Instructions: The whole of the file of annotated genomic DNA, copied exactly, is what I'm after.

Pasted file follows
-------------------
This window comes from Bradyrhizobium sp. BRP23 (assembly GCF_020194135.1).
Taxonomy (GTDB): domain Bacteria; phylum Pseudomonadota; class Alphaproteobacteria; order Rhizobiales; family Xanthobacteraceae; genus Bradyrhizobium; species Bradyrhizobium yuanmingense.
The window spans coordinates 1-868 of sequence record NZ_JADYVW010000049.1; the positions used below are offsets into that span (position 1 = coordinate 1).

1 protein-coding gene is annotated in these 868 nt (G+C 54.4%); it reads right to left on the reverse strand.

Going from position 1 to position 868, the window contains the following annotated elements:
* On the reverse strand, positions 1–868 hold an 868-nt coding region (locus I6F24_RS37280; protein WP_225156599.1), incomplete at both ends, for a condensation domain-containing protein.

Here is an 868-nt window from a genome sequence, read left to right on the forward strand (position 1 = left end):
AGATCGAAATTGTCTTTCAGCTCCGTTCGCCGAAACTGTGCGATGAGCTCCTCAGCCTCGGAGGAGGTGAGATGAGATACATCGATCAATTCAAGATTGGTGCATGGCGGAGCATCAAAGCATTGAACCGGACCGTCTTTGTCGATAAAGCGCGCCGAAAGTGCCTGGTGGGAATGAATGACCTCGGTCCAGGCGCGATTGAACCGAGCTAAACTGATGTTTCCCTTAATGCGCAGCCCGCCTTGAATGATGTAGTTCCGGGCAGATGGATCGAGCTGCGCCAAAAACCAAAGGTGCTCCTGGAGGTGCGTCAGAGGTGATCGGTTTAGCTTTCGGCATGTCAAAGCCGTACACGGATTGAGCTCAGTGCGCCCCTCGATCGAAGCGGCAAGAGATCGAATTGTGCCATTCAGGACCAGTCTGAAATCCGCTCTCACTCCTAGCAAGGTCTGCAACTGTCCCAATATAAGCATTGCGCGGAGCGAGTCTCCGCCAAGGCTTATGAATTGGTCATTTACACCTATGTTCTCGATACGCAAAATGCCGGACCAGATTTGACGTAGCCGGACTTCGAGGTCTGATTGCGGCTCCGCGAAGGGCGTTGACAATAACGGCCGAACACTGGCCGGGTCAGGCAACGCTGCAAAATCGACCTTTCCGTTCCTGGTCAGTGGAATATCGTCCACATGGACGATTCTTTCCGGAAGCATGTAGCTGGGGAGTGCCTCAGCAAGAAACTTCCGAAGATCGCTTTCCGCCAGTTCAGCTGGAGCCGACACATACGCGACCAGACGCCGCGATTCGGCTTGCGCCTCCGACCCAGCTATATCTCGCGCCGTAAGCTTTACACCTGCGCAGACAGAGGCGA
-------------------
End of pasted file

This window comes from Bradyrhizobium sp. BRP23 (assembly GCF_020194135.1).
Taxonomy (GTDB): domain Bacteria; phylum Pseudomonadota; class Alphaproteobacteria; order Rhizobiales; family Xanthobacteraceae; genus Bradyrhizobium; species Bradyrhizobium yuanmingense.
The window spans coordinates 1-868 of sequence record NZ_JADYVW010000049.1; the positions used below are offsets into that span (position 1 = coordinate 1).

1 protein-coding gene is annotated in these 868 nt (G+C 54.4%); it reads right to left on the reverse strand.

Going from position 1 to position 868, the window contains the following annotated elements:
* On the reverse strand, positions 1–868 hold an 868-nt coding region (locus I6F24_RS37280; protein WP_225156599.1), incomplete at both ends, for a condensation domain-containing protein.

Here is an 868-nt window from a genome sequence, read left to right on the forward strand (position 1 = left end):
AGATCGAAATTGTCTTTCAGCTCCGTTCGCCGAAACTGTGCGATGAGCTCCTCAGCCTCGGAGGAGGTGAGATGAGATACATCGATCAATTCAAGATTGGTGCATGGCGGAGCATCAAAGCATTGAACCGGACCGTCTTTGTCGATAAAGCGCGCCGAAAGTGCCTGGTGGGAATGAATGACCTCGGTCCAGGCGCGATTGAACCGAGCTAAACTGATGTTTCCCTTAATGCGCAGCCCGCCTTGAATGATGTAGTTCCGGGCAGATGGATCGAGCTGCGCCAAAAACCAAAGGTGCTCCTGGAGGTGCGTCAGAGGTGATCGGTTTAGCTTTCGGCATGTCAAAGCCGTACACGGATTGAGCTCAGTGCGCCCCTCGATCGAAGCGGCAAGAGATCGAATTGTGCCATTCAGGACCAGTCTGAAATCCGCTCTCACTCCTAGCAAGGTCTGCAACTGTCCCAATATAAGCATTGCGCGGAGCGAGTCTCCGCCAAGGCTTATGAATTGGTCATTTACACCTATGTTCTCGATACGCAAAATGCCGGACCAGATTTGACGTAGCCGGACTTCGAGGTCTGATTGCGGCTCCGCGAAGGGCGTTGACAATAACGGCCGAACACTGGCCGGGTCAGGCAACGCTGCAAAATCGACCTTTCCGTTCCTGGTCAGTGGAATATCGTCCACATGGACGATTCTTTCCGGAAGCATGTAGCTGGGGAGTGCCTCAGCAAGAAACTTCCGAAGATCGCTTTCCGCCAGTTCAGCTGGAGCCGACACATACGCGACCAGACGCCGCGATTCGGCTTGCGCCTCCGACCCAGCTATATCTCGCGCCGTAAGCTTTACACCTGCGCAGACAGAGGCGA